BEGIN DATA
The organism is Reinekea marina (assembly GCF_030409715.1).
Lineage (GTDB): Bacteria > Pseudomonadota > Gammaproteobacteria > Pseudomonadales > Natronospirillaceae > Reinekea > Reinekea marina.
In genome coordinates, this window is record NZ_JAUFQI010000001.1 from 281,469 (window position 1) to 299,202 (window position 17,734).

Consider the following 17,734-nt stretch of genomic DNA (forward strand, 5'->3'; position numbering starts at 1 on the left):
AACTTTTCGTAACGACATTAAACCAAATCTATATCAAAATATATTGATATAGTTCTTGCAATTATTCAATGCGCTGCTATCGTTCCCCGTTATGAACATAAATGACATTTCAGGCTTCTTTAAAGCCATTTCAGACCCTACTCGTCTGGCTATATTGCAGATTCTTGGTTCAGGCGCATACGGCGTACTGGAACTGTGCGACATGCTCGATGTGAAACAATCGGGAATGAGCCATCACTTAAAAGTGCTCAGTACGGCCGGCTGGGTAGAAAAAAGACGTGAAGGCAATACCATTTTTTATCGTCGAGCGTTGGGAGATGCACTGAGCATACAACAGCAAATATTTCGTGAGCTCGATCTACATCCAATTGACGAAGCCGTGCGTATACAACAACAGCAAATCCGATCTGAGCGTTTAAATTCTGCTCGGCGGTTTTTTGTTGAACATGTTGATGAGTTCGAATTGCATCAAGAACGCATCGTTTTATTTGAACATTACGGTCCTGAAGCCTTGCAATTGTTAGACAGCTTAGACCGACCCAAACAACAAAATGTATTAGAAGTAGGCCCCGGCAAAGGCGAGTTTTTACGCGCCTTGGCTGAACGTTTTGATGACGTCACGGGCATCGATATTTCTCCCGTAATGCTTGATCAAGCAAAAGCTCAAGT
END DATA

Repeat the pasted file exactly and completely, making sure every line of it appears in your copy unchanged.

The organism is Reinekea marina (assembly GCF_030409715.1).
Lineage (GTDB): Bacteria > Pseudomonadota > Gammaproteobacteria > Pseudomonadales > Natronospirillaceae > Reinekea > Reinekea marina.
In genome coordinates, this window is record NZ_JAUFQI010000001.1 from 281,469 (window position 1) to 299,202 (window position 17,734).

Consider the following 17,734-nt stretch of genomic DNA (forward strand, 5'->3'; position numbering starts at 1 on the left):
AACTTTTCGTAACGACATTAAACCAAATCTATATCAAAATATATTGATATAGTTCTTGCAATTATTCAATGCGCTGCTATCGTTCCCCGTTATGAACATAAATGACATTTCAGGCTTCTTTAAAGCCATTTCAGACCCTACTCGTCTGGCTATATTGCAGATTCTTGGTTCAGGCGCATACGGCGTACTGGAACTGTGCGACATGCTCGATGTGAAACAATCGGGAATGAGCCATCACTTAAAAGTGCTCAGTACGGCCGGCTGGGTAGAAAAAAGACGTGAAGGCAATACCATTTTTTATCGTCGAGCGTTGGGAGATGCACTGAGCATACAACAGCAAATATTTCGTGAGCTCGATCTACATCCAATTGACGAAGCCGTGCGTATACAACAACAGCAAATCCGATCTGAGCGTTTAAATTCTGCTCGGCGGTTTTTTGTTGAACATGTTGATGAGTTCGAATTGCATCAAGAACGCATCGTTTTATTTGAACATTACGGTCCTGAAGCCTTGCAATTGTTAGACAGCTTAGACCGACCCAAACAACAAAATGTATTAGAAGTAGGCCCCGGCAAAGGCGAGTTTTTACGCGCCTTGGCTGAACGTTTTGATGACGTCACGGGCATCGATATTTCTCCCGTAATGCTTGATCAAGCAAAAGCTCAAGT